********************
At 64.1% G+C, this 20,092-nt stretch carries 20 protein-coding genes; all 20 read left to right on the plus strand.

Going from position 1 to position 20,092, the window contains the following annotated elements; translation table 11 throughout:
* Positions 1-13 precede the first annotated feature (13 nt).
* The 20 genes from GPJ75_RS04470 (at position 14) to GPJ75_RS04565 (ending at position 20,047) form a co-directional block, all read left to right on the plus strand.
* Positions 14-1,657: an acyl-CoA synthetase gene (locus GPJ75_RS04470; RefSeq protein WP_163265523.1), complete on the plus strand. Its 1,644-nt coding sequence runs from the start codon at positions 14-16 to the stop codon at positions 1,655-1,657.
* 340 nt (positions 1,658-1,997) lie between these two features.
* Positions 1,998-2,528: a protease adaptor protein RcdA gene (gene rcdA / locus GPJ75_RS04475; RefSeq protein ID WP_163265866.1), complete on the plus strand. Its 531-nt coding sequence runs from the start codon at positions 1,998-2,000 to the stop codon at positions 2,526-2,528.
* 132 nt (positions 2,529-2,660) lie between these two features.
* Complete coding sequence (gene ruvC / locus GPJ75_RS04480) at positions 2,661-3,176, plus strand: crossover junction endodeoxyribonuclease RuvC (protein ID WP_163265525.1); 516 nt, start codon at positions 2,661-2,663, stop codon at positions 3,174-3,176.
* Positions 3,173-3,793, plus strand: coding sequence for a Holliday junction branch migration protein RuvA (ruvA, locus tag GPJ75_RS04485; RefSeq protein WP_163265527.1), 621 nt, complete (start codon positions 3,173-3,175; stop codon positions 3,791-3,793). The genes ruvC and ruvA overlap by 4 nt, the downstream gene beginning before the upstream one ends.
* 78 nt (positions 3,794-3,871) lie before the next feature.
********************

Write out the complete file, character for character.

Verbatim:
At 64.1% G+C, this 20,092-nt stretch carries 20 protein-coding genes; all 20 read left to right on the plus strand.

Going from position 1 to position 20,092, the window contains the following annotated elements; translation table 11 throughout:
* Positions 1-13 precede the first annotated feature (13 nt).
* The 20 genes from GPJ75_RS04470 (at position 14) to GPJ75_RS04565 (ending at position 20,047) form a co-directional block, all read left to right on the plus strand.
* Positions 14-1,657: an acyl-CoA synthetase gene (locus GPJ75_RS04470; RefSeq protein WP_163265523.1), complete on the plus strand. Its 1,644-nt coding sequence runs from the start codon at positions 14-16 to the stop codon at positions 1,655-1,657.
* 340 nt (positions 1,658-1,997) lie between these two features.
* Positions 1,998-2,528: a protease adaptor protein RcdA gene (gene rcdA / locus GPJ75_RS04475; RefSeq protein ID WP_163265866.1), complete on the plus strand. Its 531-nt coding sequence runs from the start codon at positions 1,998-2,000 to the stop codon at positions 2,526-2,528.
* 132 nt (positions 2,529-2,660) lie between these two features.
* Complete coding sequence (gene ruvC / locus GPJ75_RS04480) at positions 2,661-3,176, plus strand: crossover junction endodeoxyribonuclease RuvC (protein ID WP_163265525.1); 516 nt, start codon at positions 2,661-2,663, stop codon at positions 3,174-3,176.
* Positions 3,173-3,793, plus strand: coding sequence for a Holliday junction branch migration protein RuvA (ruvA, locus tag GPJ75_RS04485; RefSeq protein WP_163265527.1), 621 nt, complete (start codon positions 3,173-3,175; stop codon positions 3,791-3,793). The genes ruvC and ruvA overlap by 4 nt, the downstream gene beginning before the upstream one ends.
* 78 nt (positions 3,794-3,871) lie before the next feature.